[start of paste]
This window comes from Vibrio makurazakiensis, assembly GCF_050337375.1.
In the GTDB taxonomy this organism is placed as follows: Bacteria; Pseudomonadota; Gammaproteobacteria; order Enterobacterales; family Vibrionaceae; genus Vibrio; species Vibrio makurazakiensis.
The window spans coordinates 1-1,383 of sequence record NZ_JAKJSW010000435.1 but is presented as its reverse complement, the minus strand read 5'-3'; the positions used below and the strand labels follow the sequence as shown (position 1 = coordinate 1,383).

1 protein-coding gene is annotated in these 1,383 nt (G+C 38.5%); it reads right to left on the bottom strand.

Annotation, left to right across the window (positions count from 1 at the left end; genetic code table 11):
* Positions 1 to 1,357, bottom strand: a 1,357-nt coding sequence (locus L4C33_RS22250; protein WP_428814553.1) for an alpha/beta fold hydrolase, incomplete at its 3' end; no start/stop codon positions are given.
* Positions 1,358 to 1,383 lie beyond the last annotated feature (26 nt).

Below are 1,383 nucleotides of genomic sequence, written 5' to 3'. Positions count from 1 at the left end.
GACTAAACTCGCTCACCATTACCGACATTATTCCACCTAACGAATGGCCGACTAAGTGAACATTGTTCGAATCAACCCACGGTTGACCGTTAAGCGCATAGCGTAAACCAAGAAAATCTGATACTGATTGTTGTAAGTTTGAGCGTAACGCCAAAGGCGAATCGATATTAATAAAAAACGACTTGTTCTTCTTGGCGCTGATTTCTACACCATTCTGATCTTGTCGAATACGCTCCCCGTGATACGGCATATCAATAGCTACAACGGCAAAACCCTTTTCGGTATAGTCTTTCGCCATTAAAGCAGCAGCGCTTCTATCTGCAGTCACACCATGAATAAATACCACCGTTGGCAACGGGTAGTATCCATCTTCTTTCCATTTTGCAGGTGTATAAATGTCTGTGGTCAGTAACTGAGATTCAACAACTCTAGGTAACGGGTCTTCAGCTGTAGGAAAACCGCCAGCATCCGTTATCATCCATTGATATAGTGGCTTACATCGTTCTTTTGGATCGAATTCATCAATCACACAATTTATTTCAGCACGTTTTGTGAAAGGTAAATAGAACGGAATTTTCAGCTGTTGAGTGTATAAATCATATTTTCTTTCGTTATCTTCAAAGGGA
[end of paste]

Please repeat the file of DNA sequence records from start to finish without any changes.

This window comes from Vibrio makurazakiensis, assembly GCF_050337375.1.
In the GTDB taxonomy this organism is placed as follows: Bacteria; Pseudomonadota; Gammaproteobacteria; order Enterobacterales; family Vibrionaceae; genus Vibrio; species Vibrio makurazakiensis.
The window spans coordinates 1-1,383 of sequence record NZ_JAKJSW010000435.1 but is presented as its reverse complement, the minus strand read 5'-3'; the positions used below and the strand labels follow the sequence as shown (position 1 = coordinate 1,383).

1 protein-coding gene is annotated in these 1,383 nt (G+C 38.5%); it reads right to left on the bottom strand.

Annotation, left to right across the window (positions count from 1 at the left end; genetic code table 11):
* Positions 1 to 1,357, bottom strand: a 1,357-nt coding sequence (locus L4C33_RS22250; protein WP_428814553.1) for an alpha/beta fold hydrolase, incomplete at its 3' end; no start/stop codon positions are given.
* Positions 1,358 to 1,383 lie beyond the last annotated feature (26 nt).

Below are 1,383 nucleotides of genomic sequence, written 5' to 3'. Positions count from 1 at the left end.
GACTAAACTCGCTCACCATTACCGACATTATTCCACCTAACGAATGGCCGACTAAGTGAACATTGTTCGAATCAACCCACGGTTGACCGTTAAGCGCATAGCGTAAACCAAGAAAATCTGATACTGATTGTTGTAAGTTTGAGCGTAACGCCAAAGGCGAATCGATATTAATAAAAAACGACTTGTTCTTCTTGGCGCTGATTTCTACACCATTCTGATCTTGTCGAATACGCTCCCCGTGATACGGCATATCAATAGCTACAACGGCAAAACCCTTTTCGGTATAGTCTTTCGCCATTAAAGCAGCAGCGCTTCTATCTGCAGTCACACCATGAATAAATACCACCGTTGGCAACGGGTAGTATCCATCTTCTTTCCATTTTGCAGGTGTATAAATGTCTGTGGTCAGTAACTGAGATTCAACAACTCTAGGTAACGGGTCTTCAGCTGTAGGAAAACCGCCAGCATCCGTTATCATCCATTGATATAGTGGCTTACATCGTTCTTTTGGATCGAATTCATCAATCACACAATTTATTTCAGCACGTTTTGTGAAAGGTAAATAGAACGGAATTTTCAGCTGTTGAGTGTATAAATCATATTTTCTTTCGTTATCTTCAAAGGGA